OBJECTIVE: Myocardial intracellular/extracellular structure and aortic function were assessed among hypertensive left ventricular (LV) phenotypes using cardiovascular magnetic resonance (CMR).
METHODS: An observational study from consecutive tertiary hypertension clinic patients referred for CMR (1.5 T) was performed. Four LV phenotypes were defined: (1) normal with normal indexed LV mass (LVM) and LVM to volume ratio (M/V), (2) concentric remodelling with normal LVM but elevated M/V, (3) concentric LV hypertrophy (LVH) with elevated LVM but normal indexed end-diastolic volume (EDV) or (4) eccentric LVH with elevated LVM and EDV. Extracellular volume fraction was measured using T1-mapping. Circumferential strain was calculated by voxel-tracking. Aortic distensibility was derived from high-resolution aortic cines and contemporaneous blood pressure measurements.
RESULTS: 88 hypertensive patients (49±14 years, 57% men, systolic blood pressure (SBP): 167±30 mm Hg, diastolic blood pressure (DBP): 96±14 mm Hg) were compared with 29 age-matched/sex-matched controls (47±14 years, 59% men, SBP: 128±12 mm Hg, DBP: 79±10 mm Hg). LVH resulted from increased myocardial cell volume (eccentric LVH: 78±19 mL/m(2) vs concentric LVH: 73±15 mL/m(2) vs concentric remodelling: 55±9 mL/m(2), p<0.05, respectively) and interstitial fibrosis (eccentric LVH: 33±10 mL/m(2) vs concentric LVH: 30±10 mL/m(2) vs concentricremodelling: 19±2 mL/m(2), p<0.05, respectively). LVH had worst circumferential impairment (eccentric LVH: -12.8±4.6% vs concentric LVH: -15.5±3.1% vs concentric remodelling: -17.1±3.2%, p<0.05, respectively). Concentric remodelling was associated with reduced aortic distensibility, but not with large intracellular/interstitial expansion or myocardial dysfunction versus controls.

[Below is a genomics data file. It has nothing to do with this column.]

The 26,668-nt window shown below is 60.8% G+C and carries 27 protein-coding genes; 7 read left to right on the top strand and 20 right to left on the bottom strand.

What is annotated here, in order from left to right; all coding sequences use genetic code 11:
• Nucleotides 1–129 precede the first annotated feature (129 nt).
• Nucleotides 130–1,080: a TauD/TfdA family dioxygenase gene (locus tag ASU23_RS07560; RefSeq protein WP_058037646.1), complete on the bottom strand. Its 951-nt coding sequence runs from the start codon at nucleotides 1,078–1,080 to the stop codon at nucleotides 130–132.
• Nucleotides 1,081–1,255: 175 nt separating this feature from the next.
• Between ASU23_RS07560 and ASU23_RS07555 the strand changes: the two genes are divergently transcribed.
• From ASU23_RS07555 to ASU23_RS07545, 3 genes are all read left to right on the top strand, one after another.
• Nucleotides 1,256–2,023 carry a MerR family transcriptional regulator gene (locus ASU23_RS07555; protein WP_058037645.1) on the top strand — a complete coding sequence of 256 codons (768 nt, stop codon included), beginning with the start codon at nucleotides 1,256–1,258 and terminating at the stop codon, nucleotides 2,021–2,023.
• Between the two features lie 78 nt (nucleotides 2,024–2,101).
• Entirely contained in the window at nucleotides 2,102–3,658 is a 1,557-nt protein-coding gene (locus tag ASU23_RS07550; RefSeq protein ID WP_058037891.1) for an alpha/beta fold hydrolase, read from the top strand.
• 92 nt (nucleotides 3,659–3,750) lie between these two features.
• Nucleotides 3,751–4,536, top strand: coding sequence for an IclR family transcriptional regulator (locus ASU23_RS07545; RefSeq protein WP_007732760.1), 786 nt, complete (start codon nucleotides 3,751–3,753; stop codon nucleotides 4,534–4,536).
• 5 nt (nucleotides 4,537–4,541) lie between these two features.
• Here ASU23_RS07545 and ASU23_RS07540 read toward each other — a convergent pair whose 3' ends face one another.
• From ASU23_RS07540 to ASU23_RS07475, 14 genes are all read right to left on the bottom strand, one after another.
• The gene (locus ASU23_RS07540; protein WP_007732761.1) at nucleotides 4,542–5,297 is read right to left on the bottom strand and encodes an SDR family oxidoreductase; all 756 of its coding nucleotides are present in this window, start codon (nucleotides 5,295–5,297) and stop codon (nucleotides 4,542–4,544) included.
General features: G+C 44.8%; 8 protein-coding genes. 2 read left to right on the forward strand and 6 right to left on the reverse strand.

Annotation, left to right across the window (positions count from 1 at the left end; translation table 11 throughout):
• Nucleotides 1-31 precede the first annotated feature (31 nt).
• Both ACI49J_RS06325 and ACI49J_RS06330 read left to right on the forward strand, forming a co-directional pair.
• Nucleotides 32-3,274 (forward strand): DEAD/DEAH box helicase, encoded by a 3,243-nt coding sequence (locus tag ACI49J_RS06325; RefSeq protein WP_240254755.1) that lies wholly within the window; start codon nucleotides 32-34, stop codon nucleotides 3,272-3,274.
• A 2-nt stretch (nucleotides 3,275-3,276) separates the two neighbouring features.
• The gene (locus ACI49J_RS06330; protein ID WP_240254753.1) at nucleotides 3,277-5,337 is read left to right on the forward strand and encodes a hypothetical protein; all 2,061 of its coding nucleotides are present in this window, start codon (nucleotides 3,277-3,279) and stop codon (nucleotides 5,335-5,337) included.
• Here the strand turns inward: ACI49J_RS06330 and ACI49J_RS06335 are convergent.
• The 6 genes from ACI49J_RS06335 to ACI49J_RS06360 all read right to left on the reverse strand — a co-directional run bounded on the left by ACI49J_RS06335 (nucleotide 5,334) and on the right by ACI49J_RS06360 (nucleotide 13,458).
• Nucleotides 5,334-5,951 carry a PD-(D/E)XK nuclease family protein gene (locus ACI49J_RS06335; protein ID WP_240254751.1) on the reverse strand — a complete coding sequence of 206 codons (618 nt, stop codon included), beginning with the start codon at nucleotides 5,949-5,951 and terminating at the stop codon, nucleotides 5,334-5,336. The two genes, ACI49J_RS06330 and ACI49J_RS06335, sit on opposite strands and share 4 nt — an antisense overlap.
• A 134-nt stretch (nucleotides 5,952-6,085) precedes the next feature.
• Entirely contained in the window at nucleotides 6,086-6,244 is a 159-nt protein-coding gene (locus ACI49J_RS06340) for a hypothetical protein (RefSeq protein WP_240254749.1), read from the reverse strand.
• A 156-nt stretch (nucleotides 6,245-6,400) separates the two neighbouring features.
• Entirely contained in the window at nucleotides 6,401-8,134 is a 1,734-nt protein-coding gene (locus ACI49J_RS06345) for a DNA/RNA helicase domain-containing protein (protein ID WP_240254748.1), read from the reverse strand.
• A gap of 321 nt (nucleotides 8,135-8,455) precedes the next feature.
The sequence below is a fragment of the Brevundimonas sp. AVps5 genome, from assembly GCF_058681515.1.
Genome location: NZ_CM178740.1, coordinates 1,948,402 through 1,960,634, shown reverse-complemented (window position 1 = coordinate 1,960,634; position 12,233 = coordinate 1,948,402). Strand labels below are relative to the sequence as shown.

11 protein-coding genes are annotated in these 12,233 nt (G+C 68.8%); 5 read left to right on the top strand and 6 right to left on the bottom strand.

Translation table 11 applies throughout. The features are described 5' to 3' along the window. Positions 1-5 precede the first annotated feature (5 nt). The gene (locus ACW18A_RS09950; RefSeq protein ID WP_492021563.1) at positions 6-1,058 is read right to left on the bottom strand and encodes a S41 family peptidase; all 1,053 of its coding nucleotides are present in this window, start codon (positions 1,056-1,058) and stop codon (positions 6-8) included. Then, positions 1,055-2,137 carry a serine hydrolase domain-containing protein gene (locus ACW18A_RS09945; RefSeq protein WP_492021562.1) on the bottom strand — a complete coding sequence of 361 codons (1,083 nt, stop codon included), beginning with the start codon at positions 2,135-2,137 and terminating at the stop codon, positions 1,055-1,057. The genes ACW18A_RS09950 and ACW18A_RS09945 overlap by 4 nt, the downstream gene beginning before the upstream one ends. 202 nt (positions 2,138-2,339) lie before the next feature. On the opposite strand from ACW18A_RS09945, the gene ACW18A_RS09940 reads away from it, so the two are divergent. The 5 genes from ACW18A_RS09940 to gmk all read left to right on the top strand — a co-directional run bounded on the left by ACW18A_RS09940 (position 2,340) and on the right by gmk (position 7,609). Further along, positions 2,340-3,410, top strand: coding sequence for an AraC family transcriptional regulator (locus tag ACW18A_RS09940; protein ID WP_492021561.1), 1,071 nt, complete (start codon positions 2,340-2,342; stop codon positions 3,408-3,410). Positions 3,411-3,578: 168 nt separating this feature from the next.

CONCLUSIONS: Myocardial interstitial fibrosis varies across hypertensive LV phenotypes with functional consequences. Eccentric LVH has the most fibrosis and systolic impairment. Concentric remodelling is only associated with abnormal aortic function. Understanding these differences may help tailor future antihypertensive treatments.
- Bristol Heart Institute
- Advanced cardiac imaging
- Cardiac magnetic resonance (CMR) imaging